Café Liberty carries Community Coffee fractional packs. Community Coffee is gaining momentum in the Florida market with a distributor in Orlando and a shop in Tallahassee.

Frank is also planning to offer his New York private label.


“When things get tough, you need to think outside the box to reinvigorate your industry,” said Frank. Luckily for him, some of the out of the box ideas in Florida were old school in New York. For account retention, he will slip cookie packages into cases of coffee to make customers feel special.

Because price has become more of an issue with customers, Frank has begun offering generic alternatives. When someone calls for a specific sweetener, the sales person informs them there is a cheaper, generic-type sweetener also available. Frank doesn’t want to force the change on the location manager, but gives them a choice. Many managers like the idea because it means they are saving their company money.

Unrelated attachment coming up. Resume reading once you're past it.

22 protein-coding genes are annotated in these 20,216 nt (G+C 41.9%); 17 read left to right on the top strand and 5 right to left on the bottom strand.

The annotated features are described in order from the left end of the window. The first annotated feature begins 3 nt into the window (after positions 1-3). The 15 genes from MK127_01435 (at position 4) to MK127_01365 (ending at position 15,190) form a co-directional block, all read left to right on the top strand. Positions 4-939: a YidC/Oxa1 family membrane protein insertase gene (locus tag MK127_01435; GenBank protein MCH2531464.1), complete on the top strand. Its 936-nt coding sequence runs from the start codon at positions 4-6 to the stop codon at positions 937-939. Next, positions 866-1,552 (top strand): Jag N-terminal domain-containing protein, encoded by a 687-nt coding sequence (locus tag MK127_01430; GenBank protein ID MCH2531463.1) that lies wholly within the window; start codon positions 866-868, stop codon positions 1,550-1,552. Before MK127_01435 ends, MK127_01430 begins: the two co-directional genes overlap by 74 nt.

As a way to help his warehouse personnel and route drivers understand that not all coffee is the same, he holds internal tastings. He has drivers taste different “medium” strength coffees, for example. Educated drivers are less likely to substitute an unrequested coffee when servicing a location.


Being from a competitive market, Frank has a “never say no” approach to customers. He believes this is the “service” part of his office coffee service title. Companies that deliver just coffee, creamer and sugar are, in Frank’s opinion, just distributors. Service means delivering whatever the location needs, from a bottle of window cleaner to towels for a health club.

Frank attributes his success to always putting the customer first. He knows where they go on vacation and what their pets’ names are. “We treat our customers as we would want to be treated as customers,” he said. He feels that sort of dedication really travels by word of mouth. He projects, due to the volume of calls he’s receiving, that his coffee sales will again double in the next couple years.